In returning to New York after living abroad for several years, Leemor Chandally was looking for ways to connect with other urbanists who were interested in the kinds of hands-on, DIY projects that she was into. To build that network, she created the MeetUp group URBAN SPACEship, which met once a month starting in the summer of 2012 to hear a guest lecture and discuss different ideas for activating urban spaces. After observing this vigorous discussion, Chandally partnered with Neighborland to invite SPACEship’s members to share their ideas for how to encourage social interaction between people in a local public space, with the aim of actually pushing a crowdsourced idea to implementation.

Through a series of gatherings in February and March of 2013, the group discussed the various ideas that had been shared via the Neighborland site. Everything from light installations to storytelling was discussed. The group faced the challenge of organizing a diffuse membership of people who were all juggling busy schedules. Eventually, after working through several different iterations of an early idea to build a dome structure, a core group of dedicated SPACEshippers re-focused the project on its initial goal–to spark interaction between neighbors–and came up with a plan to turn a forgotten scrap of paved-over public space next to a library branch in the Astoria section of Queens into an interactive neighborhood gathering place.


The space in question is rarely used, and very beige

Working with the library’s blessing (obtained through a member of the group, who manages a compost drop-off program at the branch), the SPACEshippers showed up on April 27th, 2013–the first official Neighborday–armed with dozens of cans of spray chalk, a pallet of discarded & collapsed cardboard boxes, and armfuls of Neighborland stickers. The idea was not just to add amenities to the space and make it more visually appealing, but to involve the locals directly in the space’s transformation. The first order of business, then, was to create and put up a large sign reading “I’m your public space…Create me!”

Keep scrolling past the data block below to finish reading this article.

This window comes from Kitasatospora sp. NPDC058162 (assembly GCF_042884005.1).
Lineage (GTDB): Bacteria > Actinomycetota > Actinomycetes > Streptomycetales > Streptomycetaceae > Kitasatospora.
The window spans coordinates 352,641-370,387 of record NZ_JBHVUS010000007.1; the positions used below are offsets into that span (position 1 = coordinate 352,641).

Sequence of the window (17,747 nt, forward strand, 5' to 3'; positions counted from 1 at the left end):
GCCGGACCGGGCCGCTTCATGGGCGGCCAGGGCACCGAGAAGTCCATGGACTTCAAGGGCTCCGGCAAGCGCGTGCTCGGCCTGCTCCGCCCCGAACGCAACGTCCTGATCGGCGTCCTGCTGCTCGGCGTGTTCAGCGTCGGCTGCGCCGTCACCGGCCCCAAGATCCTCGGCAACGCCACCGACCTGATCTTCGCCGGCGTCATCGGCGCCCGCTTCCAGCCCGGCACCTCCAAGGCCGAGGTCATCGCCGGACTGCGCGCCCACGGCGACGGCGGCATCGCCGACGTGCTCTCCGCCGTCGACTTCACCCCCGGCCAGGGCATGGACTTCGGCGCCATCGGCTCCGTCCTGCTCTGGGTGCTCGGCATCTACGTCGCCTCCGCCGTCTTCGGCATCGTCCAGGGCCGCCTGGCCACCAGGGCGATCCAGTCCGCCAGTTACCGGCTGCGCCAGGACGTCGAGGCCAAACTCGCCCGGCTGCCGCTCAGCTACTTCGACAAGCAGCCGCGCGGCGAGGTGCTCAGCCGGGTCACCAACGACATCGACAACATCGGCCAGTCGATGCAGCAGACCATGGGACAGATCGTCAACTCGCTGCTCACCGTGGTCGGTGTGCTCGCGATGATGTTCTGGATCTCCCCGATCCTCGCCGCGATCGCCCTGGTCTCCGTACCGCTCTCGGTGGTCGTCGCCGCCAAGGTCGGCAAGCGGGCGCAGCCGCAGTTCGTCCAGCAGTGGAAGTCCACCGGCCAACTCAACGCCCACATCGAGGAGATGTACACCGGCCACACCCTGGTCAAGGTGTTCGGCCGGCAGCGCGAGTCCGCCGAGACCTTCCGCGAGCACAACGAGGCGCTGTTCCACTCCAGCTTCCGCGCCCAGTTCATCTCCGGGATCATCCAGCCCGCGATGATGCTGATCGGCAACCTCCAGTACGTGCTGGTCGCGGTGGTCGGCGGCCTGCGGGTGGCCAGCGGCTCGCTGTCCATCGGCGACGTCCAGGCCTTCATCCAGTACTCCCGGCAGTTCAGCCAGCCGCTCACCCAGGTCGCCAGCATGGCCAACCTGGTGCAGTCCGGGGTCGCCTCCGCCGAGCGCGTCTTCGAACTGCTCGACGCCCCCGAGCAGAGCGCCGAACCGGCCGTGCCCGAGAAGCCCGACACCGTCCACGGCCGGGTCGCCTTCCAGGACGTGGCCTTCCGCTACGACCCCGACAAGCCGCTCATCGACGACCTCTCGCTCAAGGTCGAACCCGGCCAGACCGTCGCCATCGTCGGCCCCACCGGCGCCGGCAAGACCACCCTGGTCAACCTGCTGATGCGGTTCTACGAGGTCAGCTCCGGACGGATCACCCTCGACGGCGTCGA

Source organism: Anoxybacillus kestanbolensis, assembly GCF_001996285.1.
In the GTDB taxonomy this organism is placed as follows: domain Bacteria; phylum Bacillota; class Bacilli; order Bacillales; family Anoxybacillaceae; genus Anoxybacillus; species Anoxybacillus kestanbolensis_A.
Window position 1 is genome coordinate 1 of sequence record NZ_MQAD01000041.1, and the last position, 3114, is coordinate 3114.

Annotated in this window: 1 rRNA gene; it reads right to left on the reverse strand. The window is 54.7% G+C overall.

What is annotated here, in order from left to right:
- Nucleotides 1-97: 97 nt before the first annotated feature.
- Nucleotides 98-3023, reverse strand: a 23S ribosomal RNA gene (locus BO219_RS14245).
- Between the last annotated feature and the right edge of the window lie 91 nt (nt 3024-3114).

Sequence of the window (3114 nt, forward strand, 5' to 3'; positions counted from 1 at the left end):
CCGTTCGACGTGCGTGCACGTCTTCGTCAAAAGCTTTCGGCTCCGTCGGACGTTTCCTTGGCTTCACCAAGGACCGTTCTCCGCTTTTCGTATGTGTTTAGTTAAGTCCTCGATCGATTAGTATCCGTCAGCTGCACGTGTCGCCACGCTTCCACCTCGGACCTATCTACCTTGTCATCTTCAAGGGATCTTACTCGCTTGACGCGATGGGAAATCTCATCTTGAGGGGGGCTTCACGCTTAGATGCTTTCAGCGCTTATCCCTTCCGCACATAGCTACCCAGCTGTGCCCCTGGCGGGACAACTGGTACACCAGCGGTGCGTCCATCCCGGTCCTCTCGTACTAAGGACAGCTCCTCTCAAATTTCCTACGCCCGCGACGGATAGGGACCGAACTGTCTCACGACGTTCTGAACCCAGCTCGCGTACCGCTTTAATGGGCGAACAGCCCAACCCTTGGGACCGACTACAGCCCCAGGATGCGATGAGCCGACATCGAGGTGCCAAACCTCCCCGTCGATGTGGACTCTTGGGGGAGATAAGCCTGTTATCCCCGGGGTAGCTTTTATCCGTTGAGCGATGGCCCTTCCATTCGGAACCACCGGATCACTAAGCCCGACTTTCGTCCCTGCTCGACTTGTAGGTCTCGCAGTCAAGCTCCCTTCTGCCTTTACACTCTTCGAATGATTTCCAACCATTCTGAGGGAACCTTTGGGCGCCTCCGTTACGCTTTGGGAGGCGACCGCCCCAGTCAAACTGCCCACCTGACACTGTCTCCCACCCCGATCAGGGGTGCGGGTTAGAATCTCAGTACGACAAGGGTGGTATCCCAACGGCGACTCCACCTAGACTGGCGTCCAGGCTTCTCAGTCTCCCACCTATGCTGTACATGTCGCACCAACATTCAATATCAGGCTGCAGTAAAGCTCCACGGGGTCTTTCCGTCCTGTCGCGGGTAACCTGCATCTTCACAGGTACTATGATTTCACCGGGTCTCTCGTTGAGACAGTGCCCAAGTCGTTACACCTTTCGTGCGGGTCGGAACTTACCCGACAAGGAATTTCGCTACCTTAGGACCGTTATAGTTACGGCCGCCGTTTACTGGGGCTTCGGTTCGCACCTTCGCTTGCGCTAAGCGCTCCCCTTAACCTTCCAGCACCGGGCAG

photo 3

“The idea was not just to add amenities to the space and make it more visually appealing, but to involve the locals directly in the space’s transformation.”

The event was an unqualified success. More than a hundred neighbors stopped to help build chairs out of the cardboard, create pieces of a sidewalk mural, contribute ideas for how to make Astoria an even better neighborhood, and just sit and chat with friends new and old. Several musicians even showed up to entertain the crowd, and at one point a five piece band, complete with a harpist, played while neighbors danced. The spray chalk was a huge hit with local kids, many of whom broke into huge smiles upon rounding the corner to find what they knew as a drab corner re-made as a colorful playground.


Neighbors queued up all afternoon to express their hopes & desires for Astoria


The space activation included everything from musical performances (back right) to a compost drop-off organized by the library (front right)


And we hope to bring you more of them, neighbor!

We’re super-impressed with the SPACEshippers’ tenacity and creativity, and we can’t wait to see what they tackle next. You can join their MeetUp group if you’re in the New York area, or check out another initiative that we’re working on with Leemor out in San Francisco.

New Museum promotes idea exchange at IDEAS CITY StreetFest in NYC.

IDEAS CITY - Neighborland

What would you love to see on the Lower East Side?

Festival-goers of the 2013 IDEAS CITY StreetFest, hosted by the New Museum in Lower Manhattan, were invited to share their ideas on what they’d like to see changed, improved, or otherwise altered in NYC.